The untranslatable ache of saudade

The untranslatable ache of saudadeMy friend Heather, a former Missionary Kid* (who I had the good fortune to meet at an FIGT conference a few years back), recently sent me a link to this nicely written blog post on Communicating Across Boundaries about the Portuguese word saudade. I’ve come across this word before, and I gather it’s one of those not-quite-translatable words that has no equivalent in English. It’s kind of a feeling of yearning tinged with nostalgia and a dash of homesickness, often for someone or something one might never see again.

Saudade has a spiritual connection to words in other languages, both in meaning and untranslatableness. In Spanish there is extrañar, in German there is Sehnsucht, in Hebrew there is ergah, and in Korean there is keurium. Russians have the word toska, which is poetically sort-of-translated by Vladmir Nabakov:

“No single word in English renders all the shades of toska. At its deepest and most painful, it is a sensation of great spiritual anguish, often without any specific cause. At less morbid levels it is a dull ache of the soul, a longing with nothing to long for, a sick pining, a vague restlessness, mental throes, yearning. In particular cases it may be the desire for somebody or something specific, nostalgia, love-sickness. At the lowest level it grades into ennui, boredom.”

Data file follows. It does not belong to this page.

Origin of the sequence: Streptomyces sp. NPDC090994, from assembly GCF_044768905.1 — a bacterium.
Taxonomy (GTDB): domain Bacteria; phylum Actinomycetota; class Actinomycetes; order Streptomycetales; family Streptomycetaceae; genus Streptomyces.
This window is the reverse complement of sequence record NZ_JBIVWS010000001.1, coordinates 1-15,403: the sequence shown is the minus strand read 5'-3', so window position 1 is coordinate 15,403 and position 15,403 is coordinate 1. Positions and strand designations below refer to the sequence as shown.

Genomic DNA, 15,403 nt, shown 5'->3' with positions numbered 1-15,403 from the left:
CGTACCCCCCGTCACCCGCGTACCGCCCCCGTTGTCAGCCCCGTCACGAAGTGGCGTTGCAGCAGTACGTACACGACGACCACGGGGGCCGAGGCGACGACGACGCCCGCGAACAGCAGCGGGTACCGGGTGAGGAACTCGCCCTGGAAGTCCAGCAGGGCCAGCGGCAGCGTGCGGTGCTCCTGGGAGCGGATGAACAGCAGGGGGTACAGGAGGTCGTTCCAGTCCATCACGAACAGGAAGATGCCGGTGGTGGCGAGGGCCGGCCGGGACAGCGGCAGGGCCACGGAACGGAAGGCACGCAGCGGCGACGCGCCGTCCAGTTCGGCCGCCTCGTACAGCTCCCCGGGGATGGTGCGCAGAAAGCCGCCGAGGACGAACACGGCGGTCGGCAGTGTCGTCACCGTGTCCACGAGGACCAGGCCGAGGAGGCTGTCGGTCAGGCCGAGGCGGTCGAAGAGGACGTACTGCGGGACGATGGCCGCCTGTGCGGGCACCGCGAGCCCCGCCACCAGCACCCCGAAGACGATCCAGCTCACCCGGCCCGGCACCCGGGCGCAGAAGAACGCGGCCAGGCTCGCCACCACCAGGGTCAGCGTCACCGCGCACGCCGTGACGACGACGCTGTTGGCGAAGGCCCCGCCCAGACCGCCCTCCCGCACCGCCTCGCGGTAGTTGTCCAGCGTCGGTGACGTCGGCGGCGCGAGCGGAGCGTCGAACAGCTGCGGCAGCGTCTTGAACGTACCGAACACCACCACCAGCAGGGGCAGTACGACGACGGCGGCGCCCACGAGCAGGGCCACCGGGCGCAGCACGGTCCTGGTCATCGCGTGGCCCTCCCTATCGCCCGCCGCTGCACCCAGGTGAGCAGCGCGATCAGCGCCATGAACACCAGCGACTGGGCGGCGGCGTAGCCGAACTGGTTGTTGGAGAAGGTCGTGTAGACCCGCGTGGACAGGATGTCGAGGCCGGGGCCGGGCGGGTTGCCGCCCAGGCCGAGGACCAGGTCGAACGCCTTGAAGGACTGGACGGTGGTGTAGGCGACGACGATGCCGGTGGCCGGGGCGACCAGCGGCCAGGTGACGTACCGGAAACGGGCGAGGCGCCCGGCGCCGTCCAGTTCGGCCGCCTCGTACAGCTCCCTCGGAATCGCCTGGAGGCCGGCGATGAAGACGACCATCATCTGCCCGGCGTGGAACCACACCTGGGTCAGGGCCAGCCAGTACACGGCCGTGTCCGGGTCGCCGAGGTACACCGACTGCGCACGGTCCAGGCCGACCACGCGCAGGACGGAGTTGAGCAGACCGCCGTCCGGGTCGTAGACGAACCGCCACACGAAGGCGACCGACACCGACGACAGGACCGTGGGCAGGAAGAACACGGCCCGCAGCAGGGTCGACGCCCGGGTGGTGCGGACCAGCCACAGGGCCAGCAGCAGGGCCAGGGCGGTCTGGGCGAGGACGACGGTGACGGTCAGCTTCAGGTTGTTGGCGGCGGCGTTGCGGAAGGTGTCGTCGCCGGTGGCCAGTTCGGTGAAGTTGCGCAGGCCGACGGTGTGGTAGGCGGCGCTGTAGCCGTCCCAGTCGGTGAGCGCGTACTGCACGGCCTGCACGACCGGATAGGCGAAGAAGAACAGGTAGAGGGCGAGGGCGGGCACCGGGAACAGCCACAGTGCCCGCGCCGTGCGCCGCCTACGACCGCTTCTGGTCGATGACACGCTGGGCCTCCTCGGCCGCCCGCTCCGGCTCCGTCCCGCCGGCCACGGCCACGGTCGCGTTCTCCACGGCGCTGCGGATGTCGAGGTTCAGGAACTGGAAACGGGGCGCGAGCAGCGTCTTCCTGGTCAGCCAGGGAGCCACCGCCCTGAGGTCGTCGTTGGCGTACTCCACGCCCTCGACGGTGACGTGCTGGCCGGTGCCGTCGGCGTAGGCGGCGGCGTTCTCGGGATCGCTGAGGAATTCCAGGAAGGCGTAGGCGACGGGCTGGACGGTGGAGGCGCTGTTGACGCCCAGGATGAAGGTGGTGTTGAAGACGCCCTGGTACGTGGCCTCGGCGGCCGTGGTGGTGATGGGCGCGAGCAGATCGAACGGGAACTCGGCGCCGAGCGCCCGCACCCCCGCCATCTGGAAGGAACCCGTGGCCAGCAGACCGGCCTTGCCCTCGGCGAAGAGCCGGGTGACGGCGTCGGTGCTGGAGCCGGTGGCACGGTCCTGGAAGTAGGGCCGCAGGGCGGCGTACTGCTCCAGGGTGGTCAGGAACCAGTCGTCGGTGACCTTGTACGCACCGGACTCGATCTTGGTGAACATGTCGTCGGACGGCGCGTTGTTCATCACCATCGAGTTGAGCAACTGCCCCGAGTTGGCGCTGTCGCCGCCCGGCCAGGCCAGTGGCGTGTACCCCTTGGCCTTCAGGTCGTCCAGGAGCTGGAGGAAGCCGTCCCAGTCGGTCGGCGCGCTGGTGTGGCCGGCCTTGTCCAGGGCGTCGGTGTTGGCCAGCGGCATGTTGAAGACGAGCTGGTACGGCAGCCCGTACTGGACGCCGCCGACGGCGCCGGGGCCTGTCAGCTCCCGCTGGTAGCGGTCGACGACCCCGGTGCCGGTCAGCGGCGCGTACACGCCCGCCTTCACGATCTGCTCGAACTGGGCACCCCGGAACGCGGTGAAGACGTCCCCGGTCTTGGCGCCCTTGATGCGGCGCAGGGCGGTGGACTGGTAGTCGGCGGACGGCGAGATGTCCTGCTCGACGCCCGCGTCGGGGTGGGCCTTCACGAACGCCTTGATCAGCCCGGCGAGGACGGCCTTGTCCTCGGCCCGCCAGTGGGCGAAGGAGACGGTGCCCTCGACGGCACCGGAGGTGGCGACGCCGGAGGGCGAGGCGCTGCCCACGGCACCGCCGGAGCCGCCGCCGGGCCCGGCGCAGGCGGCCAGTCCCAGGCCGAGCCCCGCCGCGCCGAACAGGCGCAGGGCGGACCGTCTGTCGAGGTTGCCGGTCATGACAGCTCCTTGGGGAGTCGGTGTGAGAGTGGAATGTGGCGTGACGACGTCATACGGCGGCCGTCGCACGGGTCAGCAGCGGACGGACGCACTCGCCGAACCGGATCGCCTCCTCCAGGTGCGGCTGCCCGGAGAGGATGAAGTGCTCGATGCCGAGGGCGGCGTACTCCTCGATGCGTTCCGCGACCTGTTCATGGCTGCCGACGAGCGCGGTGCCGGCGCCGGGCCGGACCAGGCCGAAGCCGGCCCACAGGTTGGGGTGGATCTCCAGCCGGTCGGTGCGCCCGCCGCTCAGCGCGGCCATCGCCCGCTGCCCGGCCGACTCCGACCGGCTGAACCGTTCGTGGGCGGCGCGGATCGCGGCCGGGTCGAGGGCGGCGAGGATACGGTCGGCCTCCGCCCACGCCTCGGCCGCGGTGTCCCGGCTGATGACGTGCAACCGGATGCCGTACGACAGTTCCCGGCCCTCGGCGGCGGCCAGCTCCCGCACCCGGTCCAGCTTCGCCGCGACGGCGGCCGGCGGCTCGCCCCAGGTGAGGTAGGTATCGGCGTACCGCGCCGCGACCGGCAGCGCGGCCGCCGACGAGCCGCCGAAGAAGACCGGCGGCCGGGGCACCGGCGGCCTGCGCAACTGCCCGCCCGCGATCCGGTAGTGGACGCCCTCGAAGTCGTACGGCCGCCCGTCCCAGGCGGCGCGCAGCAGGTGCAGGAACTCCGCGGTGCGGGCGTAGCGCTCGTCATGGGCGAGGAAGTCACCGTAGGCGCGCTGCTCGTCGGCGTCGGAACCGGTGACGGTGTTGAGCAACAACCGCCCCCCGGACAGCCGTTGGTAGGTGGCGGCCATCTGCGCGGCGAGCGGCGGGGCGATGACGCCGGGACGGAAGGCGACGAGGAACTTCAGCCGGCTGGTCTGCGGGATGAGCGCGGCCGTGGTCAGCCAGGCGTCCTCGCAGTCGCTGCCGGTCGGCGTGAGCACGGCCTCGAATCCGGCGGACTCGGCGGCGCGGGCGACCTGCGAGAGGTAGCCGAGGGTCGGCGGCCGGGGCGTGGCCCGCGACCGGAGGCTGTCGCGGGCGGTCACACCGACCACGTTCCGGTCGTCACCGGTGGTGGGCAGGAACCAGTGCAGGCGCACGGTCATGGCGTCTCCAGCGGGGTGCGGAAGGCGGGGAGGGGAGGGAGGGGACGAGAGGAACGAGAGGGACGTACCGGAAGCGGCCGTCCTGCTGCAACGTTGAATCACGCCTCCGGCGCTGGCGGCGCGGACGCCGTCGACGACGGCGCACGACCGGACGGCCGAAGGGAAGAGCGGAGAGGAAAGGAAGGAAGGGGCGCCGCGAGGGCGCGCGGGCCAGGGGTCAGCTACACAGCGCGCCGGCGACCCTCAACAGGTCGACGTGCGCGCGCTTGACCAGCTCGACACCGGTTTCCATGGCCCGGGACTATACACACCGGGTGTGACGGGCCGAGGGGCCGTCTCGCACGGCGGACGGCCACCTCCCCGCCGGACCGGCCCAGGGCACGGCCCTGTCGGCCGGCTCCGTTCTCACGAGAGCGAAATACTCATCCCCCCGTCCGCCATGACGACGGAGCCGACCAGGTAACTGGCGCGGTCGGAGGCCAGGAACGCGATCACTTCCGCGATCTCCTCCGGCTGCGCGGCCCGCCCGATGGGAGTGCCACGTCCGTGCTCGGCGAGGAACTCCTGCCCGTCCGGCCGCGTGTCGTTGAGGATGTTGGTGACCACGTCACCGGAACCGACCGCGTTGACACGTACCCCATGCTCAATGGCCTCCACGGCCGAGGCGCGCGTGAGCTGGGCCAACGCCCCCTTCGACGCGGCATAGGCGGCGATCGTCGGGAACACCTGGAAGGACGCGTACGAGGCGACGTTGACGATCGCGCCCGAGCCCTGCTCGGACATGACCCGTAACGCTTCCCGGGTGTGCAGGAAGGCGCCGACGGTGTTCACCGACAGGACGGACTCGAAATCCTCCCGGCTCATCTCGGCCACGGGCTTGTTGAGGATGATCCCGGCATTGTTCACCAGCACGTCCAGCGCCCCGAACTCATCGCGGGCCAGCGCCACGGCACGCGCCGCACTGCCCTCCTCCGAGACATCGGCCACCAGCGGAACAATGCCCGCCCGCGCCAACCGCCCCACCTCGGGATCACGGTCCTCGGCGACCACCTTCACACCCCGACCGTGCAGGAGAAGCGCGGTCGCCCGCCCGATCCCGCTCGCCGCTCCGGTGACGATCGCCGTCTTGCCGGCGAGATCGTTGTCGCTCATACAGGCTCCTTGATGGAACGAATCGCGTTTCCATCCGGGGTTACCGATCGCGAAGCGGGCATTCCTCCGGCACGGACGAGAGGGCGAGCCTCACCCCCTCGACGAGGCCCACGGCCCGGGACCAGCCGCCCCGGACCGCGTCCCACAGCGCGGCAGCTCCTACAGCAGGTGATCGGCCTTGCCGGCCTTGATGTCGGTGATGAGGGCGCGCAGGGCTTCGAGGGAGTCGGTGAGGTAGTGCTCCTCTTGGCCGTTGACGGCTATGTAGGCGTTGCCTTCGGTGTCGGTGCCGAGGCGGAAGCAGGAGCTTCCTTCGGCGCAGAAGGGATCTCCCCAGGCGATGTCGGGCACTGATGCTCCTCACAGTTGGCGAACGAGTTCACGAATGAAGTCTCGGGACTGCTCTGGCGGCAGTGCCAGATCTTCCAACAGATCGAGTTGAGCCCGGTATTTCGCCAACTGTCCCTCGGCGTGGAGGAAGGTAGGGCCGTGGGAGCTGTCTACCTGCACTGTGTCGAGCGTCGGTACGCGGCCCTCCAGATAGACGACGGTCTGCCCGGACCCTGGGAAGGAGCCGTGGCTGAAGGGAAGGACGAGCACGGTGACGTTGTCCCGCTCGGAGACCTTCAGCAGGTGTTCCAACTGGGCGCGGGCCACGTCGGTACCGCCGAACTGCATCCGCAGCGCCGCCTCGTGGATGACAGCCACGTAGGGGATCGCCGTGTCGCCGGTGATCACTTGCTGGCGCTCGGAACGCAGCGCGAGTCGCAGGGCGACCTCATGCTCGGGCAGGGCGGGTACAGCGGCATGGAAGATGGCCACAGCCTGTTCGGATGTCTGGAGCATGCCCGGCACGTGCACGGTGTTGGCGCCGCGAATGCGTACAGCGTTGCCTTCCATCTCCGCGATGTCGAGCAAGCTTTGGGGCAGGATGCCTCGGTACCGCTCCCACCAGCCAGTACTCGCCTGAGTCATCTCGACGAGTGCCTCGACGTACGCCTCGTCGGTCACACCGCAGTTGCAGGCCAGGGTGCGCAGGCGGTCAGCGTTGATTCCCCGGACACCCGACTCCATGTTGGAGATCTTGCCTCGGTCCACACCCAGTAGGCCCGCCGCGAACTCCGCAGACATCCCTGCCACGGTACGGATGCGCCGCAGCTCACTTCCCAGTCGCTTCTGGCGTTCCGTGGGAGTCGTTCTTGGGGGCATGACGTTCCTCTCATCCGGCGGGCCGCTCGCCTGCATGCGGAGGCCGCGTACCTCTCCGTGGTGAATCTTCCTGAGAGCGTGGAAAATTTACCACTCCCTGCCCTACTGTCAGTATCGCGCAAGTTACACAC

Do we have a single word in English that captures the heart and soul of this magnificent emotion? I ask because I’m intrigued by the closing paragraph of the post:

“It’s funny how the simple act of discovering a word that gives meaning to those feelings can validate and heal. That is what I believe “Saudade” can do for the third culture kid.”


* Not Military Kid, as I previously wrote. (Sorry, Heather!)


About Maria

I'm a Canadian repatriate, former expat spouse, mother to two TCKs (and one yellow Lab), mentor to new immigrants, writer, reader, world traveller (grounded for now). I write about expat/repat issues and am still trying to figure out my place in the world.
This entry was posted in Adjustment, Third Culture Kids and tagged , , , , , , . Bookmark the permalink.

Leave a Reply

Fill in your details below or click an icon to log in: Logo

You are commenting using your account. Log Out / Change )

Twitter picture

You are commenting using your Twitter account. Log Out / Change )

Facebook photo

You are commenting using your Facebook account. Log Out / Change )

Google+ photo

You are commenting using your Google+ account. Log Out / Change )

Connecting to %s